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  • Colorado Court Rules In Chinese Celebrity Surrogacy Case – Above the Law

 July 1

by Carolina

Family court (by David Lat).

This case was shocking when it hit the news earlier this year. A Chinese megacelebrity actress, Shuang Zheng, was called out on social media by her ex, Heng Zhang (whom I’ll call, as the court did, “Father”) that she had abandoned their two surrogacy-born children in the United States. In China, the scandal was not that Zheng had abandoned her babies, but that she had used a surrogate to have a child — or, in this case, two surrogates to have two children. After the news broke, Zheng’s career plummeted, she lost roles and lucrative sponsorships, including one with Prada.

Almost a year after the babies’ births, Zheng brought a case in Denver County Court, arguing for her parental rights to the children. And, in February 2021, more than a year after their births, Zheng traveled to Denver, where the children reside with Father. After two well-attended (over 300-plus onlookers) public hearings over Zoom focused on parenting time and decision-making, the Denver court issued an order for allocated parental rights in the case.

A Romance Gone Very Wrong

The 30-page court opinion tells a heartbreaking story. Back when Zheng and Father were in a romantic relationship, they decided to have children together. Owing to a heart condition related to dieting for her work, as explained by Zheng to the court, the couple turned to surrogacy to have children. And since surrogacy is not permitted in China, they made arrangements in the United States.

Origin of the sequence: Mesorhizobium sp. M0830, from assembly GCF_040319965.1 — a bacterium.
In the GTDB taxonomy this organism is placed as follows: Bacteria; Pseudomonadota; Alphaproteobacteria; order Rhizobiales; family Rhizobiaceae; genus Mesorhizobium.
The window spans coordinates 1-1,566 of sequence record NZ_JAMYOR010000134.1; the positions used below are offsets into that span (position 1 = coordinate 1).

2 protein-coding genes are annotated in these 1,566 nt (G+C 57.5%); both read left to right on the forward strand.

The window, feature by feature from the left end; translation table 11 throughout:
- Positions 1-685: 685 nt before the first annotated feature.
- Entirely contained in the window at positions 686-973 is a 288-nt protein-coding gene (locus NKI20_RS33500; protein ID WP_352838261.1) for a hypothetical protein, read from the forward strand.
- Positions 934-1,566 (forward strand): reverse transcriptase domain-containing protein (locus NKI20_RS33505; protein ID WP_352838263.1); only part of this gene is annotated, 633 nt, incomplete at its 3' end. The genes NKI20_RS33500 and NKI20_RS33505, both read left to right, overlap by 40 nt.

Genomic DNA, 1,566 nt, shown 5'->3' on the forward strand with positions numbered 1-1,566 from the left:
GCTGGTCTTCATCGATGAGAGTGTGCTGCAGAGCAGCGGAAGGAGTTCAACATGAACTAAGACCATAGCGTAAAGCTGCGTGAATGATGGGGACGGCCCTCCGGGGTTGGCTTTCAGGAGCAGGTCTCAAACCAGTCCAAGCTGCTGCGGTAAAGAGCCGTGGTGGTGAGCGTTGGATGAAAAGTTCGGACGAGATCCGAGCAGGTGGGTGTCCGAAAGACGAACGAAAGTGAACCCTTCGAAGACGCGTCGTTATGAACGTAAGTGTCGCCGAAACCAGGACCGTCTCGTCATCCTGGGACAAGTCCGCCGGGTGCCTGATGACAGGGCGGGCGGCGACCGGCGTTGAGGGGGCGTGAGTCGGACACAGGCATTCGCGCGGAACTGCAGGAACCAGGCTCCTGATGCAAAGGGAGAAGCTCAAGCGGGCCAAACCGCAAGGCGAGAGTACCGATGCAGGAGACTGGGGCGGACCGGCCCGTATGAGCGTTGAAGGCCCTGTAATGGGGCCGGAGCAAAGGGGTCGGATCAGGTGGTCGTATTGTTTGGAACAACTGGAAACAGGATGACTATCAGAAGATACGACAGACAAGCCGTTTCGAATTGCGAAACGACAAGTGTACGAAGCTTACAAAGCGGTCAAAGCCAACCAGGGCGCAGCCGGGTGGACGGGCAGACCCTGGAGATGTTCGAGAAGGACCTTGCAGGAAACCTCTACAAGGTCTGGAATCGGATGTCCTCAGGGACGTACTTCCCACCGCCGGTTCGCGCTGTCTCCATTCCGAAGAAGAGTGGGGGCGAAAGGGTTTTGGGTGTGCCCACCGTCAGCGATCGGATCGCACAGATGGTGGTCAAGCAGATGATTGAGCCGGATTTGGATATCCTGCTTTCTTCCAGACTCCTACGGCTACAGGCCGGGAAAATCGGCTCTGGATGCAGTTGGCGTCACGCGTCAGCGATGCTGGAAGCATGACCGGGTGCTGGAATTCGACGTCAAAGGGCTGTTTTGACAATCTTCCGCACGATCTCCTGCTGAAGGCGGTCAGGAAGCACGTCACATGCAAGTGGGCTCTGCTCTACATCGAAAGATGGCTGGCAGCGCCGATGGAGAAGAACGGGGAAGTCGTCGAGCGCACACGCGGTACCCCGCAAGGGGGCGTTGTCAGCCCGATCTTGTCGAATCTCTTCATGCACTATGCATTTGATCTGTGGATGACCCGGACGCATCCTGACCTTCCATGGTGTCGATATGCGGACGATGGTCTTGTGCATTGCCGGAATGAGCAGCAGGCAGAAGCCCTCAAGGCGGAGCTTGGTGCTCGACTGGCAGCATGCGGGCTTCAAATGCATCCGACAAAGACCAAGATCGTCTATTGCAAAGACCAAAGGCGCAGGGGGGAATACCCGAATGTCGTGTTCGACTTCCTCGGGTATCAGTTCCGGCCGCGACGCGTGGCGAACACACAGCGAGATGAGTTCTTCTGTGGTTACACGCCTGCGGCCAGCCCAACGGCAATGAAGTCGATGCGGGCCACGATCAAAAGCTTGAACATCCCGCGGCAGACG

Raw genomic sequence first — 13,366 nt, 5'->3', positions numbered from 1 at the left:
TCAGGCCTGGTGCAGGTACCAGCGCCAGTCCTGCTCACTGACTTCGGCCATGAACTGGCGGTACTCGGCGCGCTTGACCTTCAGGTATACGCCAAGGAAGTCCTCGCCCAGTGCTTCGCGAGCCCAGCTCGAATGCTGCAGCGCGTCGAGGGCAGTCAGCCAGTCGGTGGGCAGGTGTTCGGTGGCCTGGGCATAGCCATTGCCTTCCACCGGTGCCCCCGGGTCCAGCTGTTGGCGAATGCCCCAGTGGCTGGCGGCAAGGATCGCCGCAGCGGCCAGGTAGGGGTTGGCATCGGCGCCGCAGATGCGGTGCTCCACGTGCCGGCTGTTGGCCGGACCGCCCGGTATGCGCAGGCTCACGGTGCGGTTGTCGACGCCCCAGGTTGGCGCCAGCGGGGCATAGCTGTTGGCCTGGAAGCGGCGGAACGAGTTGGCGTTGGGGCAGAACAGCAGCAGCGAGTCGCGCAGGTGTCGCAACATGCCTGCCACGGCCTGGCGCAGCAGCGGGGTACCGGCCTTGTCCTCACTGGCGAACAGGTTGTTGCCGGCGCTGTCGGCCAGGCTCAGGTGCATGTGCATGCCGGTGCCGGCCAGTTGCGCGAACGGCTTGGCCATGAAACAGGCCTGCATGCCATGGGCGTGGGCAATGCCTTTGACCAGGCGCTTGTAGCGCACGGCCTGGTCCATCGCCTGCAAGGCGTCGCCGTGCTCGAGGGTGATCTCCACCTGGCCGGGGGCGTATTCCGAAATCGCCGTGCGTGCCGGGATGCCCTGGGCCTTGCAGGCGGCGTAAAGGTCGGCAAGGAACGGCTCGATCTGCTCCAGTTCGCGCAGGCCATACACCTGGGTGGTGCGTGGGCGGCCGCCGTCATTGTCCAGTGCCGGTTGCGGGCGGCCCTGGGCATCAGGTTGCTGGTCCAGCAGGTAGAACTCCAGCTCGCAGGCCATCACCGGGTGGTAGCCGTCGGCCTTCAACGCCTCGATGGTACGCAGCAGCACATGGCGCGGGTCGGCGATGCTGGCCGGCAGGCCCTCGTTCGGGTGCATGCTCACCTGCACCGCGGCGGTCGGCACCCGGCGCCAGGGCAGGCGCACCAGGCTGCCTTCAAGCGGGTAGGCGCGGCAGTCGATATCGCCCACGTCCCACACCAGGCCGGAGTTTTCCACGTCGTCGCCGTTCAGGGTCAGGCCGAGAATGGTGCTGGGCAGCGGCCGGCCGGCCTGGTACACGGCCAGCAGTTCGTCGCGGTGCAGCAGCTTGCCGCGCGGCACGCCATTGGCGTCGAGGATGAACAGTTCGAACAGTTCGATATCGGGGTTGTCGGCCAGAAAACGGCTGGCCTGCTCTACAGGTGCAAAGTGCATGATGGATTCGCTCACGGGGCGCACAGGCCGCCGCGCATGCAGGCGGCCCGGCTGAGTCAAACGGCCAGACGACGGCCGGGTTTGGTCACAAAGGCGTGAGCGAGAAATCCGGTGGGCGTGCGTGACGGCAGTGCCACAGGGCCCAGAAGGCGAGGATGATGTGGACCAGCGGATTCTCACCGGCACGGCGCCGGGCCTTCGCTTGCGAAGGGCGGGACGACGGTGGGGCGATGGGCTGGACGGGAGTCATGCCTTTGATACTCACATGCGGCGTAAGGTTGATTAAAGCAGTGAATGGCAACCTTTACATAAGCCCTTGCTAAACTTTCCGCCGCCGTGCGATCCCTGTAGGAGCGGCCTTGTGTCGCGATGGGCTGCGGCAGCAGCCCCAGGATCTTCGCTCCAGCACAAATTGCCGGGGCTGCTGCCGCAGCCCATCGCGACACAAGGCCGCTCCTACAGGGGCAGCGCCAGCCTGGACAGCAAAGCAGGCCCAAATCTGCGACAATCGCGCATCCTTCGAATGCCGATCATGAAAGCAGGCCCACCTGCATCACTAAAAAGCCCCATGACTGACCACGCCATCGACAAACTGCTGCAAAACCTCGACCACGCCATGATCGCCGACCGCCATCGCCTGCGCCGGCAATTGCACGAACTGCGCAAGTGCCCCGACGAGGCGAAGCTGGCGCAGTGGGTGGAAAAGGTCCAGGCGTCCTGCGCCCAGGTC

The couple chose to work with two different surrogacy agencies, matching them with two different surrogates (one in Nevada, and one in Colorado). The couple had plans to have a girl and a boy, born close together, and in the Year of the Pig. Interestingly, that was apparently a common request from hopeful Chinese intended parents as the Year of the Pig approached. Apparently that year — approximately February 2019 to January 2020 under the Chinese zodiac calendar — was especially auspicious. I looked it up on Google like any good attorney, and found that children born in the Year of the Pig are said to be extremely pleasant, and do what their parents tell them.

Narrator: not every child born in the Year of the Pig was extremely pleasant and obedient.

The couples’ plan was right on track until the couple split — and not amicably — in September 2019. What followed was, at least for my fellow surrogacy professionals, the stuff of nightmares. Zheng testified that after the breakup, she panicked. Zheng contacted the surrogacy agencies and asked them if the pregnancies could be terminated. Even if that had been an option earlier on (which at least one agency pointed out, by contract, was not), at this point, mere months from each child’s due date, it was not possible. Zheng then inquired as to the process to place the children up for adoption, intentionally excluding Father from the communications. The agency — good for them! — wrote to both parties to be clear that if the children were going to be placed for adoption, both parents must be involved. At that point, Father started communicating with the agencies, letting them know he would be there to take care of the children and was not giving up his parental rights.

Prebirth Parentage Determination Drama

Of course, in the meantime, another legal process was on the horizon. During a surrogacy, it is customary that attorneys for the parties file a petition for a prebirth parentage determination in order to have intended parents recognized as the surrogate-born child’s parents from birth. Zheng told her Nevada attorney to stop working on the case, forcing the attorney to withdraw from representation. Only after at least one of the agencies explained the serious consequences — including the possibility of the children being considered abandoned and the parties being at risk for criminal charges — did Zheng cooperate in signing the prebirth parentage petition documents.